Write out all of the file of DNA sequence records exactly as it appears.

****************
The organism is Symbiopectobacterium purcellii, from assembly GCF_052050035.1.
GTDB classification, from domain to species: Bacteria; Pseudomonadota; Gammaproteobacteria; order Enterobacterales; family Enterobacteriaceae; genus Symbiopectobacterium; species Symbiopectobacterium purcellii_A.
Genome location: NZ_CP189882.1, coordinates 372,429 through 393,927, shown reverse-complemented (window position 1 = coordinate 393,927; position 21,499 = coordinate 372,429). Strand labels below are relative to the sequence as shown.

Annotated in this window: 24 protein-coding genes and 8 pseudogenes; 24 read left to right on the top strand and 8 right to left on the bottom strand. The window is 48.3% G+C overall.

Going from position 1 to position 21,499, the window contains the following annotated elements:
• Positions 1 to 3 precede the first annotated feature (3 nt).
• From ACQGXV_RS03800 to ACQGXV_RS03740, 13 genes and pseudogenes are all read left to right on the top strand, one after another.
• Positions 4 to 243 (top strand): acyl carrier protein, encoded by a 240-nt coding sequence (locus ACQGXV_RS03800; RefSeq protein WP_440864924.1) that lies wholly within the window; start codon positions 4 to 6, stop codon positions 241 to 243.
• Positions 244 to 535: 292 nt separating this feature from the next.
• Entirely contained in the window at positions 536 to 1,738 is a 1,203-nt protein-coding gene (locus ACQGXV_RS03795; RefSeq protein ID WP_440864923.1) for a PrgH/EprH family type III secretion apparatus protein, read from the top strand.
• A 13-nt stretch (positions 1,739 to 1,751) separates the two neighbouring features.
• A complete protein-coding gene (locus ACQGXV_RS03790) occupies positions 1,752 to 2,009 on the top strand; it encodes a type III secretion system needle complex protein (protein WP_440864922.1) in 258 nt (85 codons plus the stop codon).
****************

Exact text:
The organism is Symbiopectobacterium purcellii, from assembly GCF_052050035.1.
GTDB classification, from domain to species: Bacteria; Pseudomonadota; Gammaproteobacteria; order Enterobacterales; family Enterobacteriaceae; genus Symbiopectobacterium; species Symbiopectobacterium purcellii_A.
Genome location: NZ_CP189882.1, coordinates 372,429 through 393,927, shown reverse-complemented (window position 1 = coordinate 393,927; position 21,499 = coordinate 372,429). Strand labels below are relative to the sequence as shown.

Annotated in this window: 24 protein-coding genes and 8 pseudogenes; 24 read left to right on the top strand and 8 right to left on the bottom strand. The window is 48.3% G+C overall.

Going from position 1 to position 21,499, the window contains the following annotated elements:
• Positions 1 to 3 precede the first annotated feature (3 nt).
• From ACQGXV_RS03800 to ACQGXV_RS03740, 13 genes and pseudogenes are all read left to right on the top strand, one after another.
• Positions 4 to 243 (top strand): acyl carrier protein, encoded by a 240-nt coding sequence (locus ACQGXV_RS03800; RefSeq protein WP_440864924.1) that lies wholly within the window; start codon positions 4 to 6, stop codon positions 241 to 243.
• Positions 244 to 535: 292 nt separating this feature from the next.
• Entirely contained in the window at positions 536 to 1,738 is a 1,203-nt protein-coding gene (locus ACQGXV_RS03795; RefSeq protein ID WP_440864923.1) for a PrgH/EprH family type III secretion apparatus protein, read from the top strand.
• A 13-nt stretch (positions 1,739 to 1,751) separates the two neighbouring features.
• A complete protein-coding gene (locus ACQGXV_RS03790) occupies positions 1,752 to 2,009 on the top strand; it encodes a type III secretion system needle complex protein (protein WP_440864922.1) in 258 nt (85 codons plus the stop codon).